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Making chocolate

Fresh products, production methods handed down through the generations. Chocolate is made from the bean of the cocoa tree. The beans are roasts to enhance their flavour. This phase takes place after cleaning the grains in a roasting machine.

They are cooked through with their shells. The shells are then removed. Next the beans are ground and transformed into fragments called nibs. In general, the roasting process lasts for 40 minutes at 140°C, although it differs according to the type of bean and the flavours being sought.

The cocoa beans are turned into a paste: cocoa mass. The cocoa butter is then separated from the mass by pressure. This stage takes place in a grinder made up of several, increasing pressurised cylinders that enable the grinding process to be refined.

This enables the bean to be reduced to very fine particles that cannot be detected on the roof of the mouth. All of the previous stages have enabled a cocoa mass to be produced and to this various ingredients are added, depending on the type of chocolate required.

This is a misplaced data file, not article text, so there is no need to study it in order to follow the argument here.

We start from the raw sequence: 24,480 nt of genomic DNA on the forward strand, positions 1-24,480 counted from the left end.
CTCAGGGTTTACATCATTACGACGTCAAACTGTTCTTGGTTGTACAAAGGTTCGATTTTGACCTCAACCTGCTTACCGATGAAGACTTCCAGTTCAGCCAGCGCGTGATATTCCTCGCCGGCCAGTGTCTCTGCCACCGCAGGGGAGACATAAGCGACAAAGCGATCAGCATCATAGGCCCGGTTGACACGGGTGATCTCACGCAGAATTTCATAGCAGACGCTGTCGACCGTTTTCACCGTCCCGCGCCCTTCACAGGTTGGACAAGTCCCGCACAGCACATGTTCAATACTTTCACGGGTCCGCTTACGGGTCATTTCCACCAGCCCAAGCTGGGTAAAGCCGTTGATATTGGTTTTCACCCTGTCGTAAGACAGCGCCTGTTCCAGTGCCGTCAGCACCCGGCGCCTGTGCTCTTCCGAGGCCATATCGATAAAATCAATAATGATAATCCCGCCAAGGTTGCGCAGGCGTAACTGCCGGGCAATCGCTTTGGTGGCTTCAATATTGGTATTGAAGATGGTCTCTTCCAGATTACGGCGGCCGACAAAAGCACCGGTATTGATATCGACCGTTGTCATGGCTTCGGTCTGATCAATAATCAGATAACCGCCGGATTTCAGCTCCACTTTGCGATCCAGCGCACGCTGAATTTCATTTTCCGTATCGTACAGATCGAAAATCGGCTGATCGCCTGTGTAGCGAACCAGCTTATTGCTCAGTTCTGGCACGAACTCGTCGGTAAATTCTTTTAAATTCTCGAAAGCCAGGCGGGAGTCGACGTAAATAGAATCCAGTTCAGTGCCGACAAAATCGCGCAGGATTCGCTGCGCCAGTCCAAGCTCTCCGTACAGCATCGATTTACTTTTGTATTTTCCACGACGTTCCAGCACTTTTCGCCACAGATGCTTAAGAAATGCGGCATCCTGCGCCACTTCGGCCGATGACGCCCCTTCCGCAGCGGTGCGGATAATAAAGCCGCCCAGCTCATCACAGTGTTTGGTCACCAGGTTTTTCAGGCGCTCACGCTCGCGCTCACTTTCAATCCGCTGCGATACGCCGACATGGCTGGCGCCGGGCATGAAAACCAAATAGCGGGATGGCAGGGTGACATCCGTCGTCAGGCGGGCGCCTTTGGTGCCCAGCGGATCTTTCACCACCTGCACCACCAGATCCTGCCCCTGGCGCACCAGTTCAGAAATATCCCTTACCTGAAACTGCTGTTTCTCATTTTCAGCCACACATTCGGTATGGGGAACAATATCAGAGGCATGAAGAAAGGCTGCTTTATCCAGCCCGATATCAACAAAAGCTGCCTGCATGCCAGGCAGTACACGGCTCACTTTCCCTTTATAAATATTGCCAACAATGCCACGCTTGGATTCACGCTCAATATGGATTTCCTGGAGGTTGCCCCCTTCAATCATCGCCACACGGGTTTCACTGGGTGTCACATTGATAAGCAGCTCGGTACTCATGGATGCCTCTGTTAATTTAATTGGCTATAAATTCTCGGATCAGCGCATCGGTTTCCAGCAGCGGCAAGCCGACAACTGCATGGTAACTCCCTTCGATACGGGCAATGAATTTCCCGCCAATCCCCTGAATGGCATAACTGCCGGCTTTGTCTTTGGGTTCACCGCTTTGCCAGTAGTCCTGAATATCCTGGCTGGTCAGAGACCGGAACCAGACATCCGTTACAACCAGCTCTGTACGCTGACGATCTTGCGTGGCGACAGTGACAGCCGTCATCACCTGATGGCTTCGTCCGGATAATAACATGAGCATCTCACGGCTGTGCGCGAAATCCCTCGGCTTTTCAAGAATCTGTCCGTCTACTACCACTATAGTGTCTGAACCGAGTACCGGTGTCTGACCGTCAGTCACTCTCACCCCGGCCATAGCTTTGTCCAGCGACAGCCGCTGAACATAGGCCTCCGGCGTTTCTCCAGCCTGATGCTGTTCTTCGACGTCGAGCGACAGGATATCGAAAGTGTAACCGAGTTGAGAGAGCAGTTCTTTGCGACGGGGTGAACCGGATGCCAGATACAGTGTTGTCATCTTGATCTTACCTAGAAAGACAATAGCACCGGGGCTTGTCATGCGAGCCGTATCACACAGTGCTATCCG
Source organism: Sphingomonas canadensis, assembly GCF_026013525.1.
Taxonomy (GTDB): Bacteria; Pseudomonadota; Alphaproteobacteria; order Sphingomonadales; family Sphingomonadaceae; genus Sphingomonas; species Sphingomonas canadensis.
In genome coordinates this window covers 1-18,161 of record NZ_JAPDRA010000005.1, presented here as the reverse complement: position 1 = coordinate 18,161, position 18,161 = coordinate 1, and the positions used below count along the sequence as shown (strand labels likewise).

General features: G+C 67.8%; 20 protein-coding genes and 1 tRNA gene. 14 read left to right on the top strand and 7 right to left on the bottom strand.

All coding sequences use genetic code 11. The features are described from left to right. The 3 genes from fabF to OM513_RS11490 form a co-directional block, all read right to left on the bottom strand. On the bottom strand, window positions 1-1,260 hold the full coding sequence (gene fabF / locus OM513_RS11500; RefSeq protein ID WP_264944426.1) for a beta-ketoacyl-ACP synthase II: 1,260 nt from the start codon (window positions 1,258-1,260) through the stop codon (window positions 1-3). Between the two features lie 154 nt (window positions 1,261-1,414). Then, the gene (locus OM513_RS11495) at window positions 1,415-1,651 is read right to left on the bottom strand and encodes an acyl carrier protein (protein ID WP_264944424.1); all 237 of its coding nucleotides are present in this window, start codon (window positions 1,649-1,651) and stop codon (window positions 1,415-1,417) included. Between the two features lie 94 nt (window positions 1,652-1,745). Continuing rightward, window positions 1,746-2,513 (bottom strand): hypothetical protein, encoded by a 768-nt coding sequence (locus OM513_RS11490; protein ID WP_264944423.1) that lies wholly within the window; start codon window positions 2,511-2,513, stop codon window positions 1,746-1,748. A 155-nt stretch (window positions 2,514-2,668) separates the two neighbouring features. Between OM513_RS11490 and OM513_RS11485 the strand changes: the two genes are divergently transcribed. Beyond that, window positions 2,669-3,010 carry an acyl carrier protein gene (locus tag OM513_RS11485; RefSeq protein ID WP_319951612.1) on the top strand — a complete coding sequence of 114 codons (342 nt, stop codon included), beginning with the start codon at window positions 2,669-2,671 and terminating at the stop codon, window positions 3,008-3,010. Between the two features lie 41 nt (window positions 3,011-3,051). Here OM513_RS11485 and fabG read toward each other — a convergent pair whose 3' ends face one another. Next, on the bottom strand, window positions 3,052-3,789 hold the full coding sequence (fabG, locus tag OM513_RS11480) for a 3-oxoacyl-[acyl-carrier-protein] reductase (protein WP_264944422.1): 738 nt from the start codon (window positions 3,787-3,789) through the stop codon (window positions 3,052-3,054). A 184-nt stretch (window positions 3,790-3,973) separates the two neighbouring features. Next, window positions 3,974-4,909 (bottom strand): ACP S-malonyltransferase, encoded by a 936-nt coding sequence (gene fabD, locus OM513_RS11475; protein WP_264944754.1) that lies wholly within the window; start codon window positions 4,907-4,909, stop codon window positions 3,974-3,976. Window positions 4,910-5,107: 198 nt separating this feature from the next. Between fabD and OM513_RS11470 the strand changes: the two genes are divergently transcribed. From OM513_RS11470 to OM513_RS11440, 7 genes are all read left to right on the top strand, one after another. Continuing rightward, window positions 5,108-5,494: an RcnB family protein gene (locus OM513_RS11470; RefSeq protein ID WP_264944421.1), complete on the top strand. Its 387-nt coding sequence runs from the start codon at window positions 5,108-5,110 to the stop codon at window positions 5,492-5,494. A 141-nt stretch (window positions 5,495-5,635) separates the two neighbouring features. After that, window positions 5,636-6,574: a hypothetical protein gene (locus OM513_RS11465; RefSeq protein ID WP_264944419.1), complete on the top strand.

Dark chocolate is made by mixing cocoa butter (for the fondant), “solid” cocoa for the flavour and sugar. The more sugar there is, the lower the percentage of cocoa. Powdered milk is added is milk chocolate is required.

Conching involves heating the cocoa to increase its homogeneity, flavour and the smoothness of the chocolate to be made. Conching takes place at approximately 70°C in a mixing vessel with grinding beads that slowly refines the mixture of chocolate.

Tempering the chocolate results in leaving the cocoa butter in its most stable crystalline form. The cocoa butter is made up of varying fat molecules that each melt at separate temperatures (between 26 and 31°C). It is this mixture that gives the chocolate a high degree of crystallinity.